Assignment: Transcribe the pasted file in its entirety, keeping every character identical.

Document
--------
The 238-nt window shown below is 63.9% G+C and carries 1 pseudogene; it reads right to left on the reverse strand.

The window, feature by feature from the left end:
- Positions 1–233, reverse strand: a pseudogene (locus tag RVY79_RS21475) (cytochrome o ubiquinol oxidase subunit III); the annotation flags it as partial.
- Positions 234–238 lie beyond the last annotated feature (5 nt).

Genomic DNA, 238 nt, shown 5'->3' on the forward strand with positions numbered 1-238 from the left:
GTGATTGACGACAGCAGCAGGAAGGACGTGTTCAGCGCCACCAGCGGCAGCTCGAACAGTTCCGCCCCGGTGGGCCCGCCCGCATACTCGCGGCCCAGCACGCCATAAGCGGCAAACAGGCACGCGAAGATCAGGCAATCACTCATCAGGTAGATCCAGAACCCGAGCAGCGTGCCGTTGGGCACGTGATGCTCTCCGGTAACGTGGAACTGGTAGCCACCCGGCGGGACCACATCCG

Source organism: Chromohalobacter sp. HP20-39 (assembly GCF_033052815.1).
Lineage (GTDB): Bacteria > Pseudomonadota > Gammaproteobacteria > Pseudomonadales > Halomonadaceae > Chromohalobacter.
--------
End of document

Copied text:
The 238-nt window shown below is 63.9% G+C and carries 1 pseudogene; it reads right to left on the reverse strand.

The window, feature by feature from the left end:
- Positions 1–233, reverse strand: a pseudogene (locus tag RVY79_RS21475) (cytochrome o ubiquinol oxidase subunit III); the annotation flags it as partial.
- Positions 234–238 lie beyond the last annotated feature (5 nt).

Genomic DNA, 238 nt, shown 5'->3' on the forward strand with positions numbered 1-238 from the left:
GTGATTGACGACAGCAGCAGGAAGGACGTGTTCAGCGCCACCAGCGGCAGCTCGAACAGTTCCGCCCCGGTGGGCCCGCCCGCATACTCGCGGCCCAGCACGCCATAAGCGGCAAACAGGCACGCGAAGATCAGGCAATCACTCATCAGGTAGATCCAGAACCCGAGCAGCGTGCCGTTGGGCACGTGATGCTCTCCGGTAACGTGGAACTGGTAGCCACCCGGCGGGACCACATCCG

Source organism: Chromohalobacter sp. HP20-39 (assembly GCF_033052815.1).
Lineage (GTDB): Bacteria > Pseudomonadota > Gammaproteobacteria > Pseudomonadales > Halomonadaceae > Chromohalobacter.